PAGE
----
So the St. Louis Rams say.
They don't even think about it.
"Our quarterback never calls an audible," Mike Martz, the club's offensive coordinator, said as the 13-2 Rams got ready to play Philadelphia this week on the second day of the new century.
"We just come out in the formations we like," he continued, "and run the plays we like."
The Rams beat Chicago that way Sunday when, ignoring the Bears' many novel blitzing defenses, they attacked furiously again to win again, 34-12.
The Rams' strategic approach to football definitely isn't that of the offensive experts who since the time of Hall of Famer John Unitas have insisted: "Take what the defense gives you."
That's too confining for Martz.
"The defense doesn't limit what we do," he said by telephone from St. Louis. "We're a multiple-formation team that's as multiple as we can be."
Thus, as halfback Marshall Faulk accumulated 258 yards Sunday on 10 runs and 12 catches, quarterback Kurt Warner brought the Rams out in every formation known to modern NFL man--from the shotgun to split backs--regardless of down and distance from first and 10 to third and long or third and one.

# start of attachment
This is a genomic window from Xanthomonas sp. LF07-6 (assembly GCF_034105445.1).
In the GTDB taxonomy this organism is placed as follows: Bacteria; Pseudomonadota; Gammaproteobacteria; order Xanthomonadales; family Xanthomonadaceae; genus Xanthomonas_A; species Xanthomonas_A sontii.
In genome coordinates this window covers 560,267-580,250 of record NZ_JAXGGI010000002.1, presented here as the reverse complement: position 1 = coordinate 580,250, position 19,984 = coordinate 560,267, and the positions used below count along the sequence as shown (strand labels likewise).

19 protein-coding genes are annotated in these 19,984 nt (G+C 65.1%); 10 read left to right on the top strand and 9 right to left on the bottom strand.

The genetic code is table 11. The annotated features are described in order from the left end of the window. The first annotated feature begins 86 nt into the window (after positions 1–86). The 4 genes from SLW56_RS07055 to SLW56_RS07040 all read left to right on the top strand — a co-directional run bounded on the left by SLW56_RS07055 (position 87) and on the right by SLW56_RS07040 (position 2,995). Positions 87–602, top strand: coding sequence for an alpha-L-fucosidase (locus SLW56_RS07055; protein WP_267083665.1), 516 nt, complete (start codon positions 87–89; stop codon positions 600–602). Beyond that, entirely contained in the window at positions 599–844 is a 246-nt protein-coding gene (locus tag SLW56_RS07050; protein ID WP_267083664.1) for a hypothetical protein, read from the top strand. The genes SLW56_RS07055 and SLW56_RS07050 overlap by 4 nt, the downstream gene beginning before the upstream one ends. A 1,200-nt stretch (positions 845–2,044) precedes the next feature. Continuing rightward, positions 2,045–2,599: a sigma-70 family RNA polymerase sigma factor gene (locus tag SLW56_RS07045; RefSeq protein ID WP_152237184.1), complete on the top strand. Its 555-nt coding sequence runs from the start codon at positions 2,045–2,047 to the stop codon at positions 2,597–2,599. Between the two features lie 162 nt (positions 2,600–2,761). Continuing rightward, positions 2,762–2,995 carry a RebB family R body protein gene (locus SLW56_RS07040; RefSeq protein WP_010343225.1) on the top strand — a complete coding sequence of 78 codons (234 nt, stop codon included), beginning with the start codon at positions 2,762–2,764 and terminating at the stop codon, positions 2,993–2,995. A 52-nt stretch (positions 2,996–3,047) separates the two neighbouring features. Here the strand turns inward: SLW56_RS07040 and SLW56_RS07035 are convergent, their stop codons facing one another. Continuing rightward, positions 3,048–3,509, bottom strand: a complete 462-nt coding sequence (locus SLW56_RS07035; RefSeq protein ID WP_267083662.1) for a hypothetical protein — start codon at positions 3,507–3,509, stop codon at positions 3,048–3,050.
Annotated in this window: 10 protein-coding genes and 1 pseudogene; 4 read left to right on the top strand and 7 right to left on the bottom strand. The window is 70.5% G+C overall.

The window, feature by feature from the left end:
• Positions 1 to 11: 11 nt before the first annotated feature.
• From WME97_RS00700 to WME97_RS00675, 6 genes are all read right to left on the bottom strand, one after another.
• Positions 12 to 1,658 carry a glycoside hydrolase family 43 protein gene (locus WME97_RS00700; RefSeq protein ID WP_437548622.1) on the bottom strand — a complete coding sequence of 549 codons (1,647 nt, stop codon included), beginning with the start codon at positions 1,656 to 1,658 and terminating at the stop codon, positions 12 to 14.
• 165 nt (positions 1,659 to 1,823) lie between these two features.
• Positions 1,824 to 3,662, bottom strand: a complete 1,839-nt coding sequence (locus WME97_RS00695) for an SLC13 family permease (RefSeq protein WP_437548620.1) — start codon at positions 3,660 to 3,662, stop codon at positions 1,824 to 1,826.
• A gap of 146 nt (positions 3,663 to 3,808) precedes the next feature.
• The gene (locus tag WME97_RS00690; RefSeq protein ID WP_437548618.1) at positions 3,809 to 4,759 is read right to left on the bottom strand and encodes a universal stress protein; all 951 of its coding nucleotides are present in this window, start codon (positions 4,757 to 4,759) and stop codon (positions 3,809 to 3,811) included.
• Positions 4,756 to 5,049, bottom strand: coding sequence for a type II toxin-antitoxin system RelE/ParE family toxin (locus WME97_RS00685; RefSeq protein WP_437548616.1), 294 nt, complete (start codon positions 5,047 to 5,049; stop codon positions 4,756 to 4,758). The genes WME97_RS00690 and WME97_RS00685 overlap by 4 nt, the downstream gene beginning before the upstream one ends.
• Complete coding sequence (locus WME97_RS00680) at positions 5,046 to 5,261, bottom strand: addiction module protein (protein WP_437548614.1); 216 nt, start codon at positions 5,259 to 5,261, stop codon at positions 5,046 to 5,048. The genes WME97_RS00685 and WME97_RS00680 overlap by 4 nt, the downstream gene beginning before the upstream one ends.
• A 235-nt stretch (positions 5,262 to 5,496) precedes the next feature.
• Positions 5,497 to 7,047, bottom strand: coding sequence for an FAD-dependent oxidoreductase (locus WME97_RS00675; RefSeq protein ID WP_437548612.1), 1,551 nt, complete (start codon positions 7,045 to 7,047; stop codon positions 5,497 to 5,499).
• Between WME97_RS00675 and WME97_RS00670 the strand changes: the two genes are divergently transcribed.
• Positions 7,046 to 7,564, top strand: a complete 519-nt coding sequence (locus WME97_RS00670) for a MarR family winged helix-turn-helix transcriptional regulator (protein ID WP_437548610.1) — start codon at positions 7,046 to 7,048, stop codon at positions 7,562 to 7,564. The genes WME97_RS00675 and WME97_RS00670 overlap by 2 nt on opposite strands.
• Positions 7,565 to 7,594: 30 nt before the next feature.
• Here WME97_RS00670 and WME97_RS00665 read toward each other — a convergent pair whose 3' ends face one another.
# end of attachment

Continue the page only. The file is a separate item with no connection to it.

Respecting today's NFL defensive players, Martz, a summa cum laude graduate of Fresno State, said: "They're so aggressive that they've got you if you aren't aggressive too."
On most pro clubs this year, almost all of the innovative new ways of playing football have been shown on the defensive side.
Most offensive coaches have, by contrast, settled into conservative, predictable ways.
The offensive exceptions--the few that have repeatedly attacked the opposition imaginatively--are the Rams, the Indianapolis Colts, and at times the Washington Redskins, Seattle Seahawks and one or two others.
Of them all, the Rams have been playing the most wide-open football.
In part, that's because they have the speed for it: a fast back, Faulk, and four swift receivers, Isaac Bruce, Az-Zahir Hakim, Torry Holt and Ricky Proehl.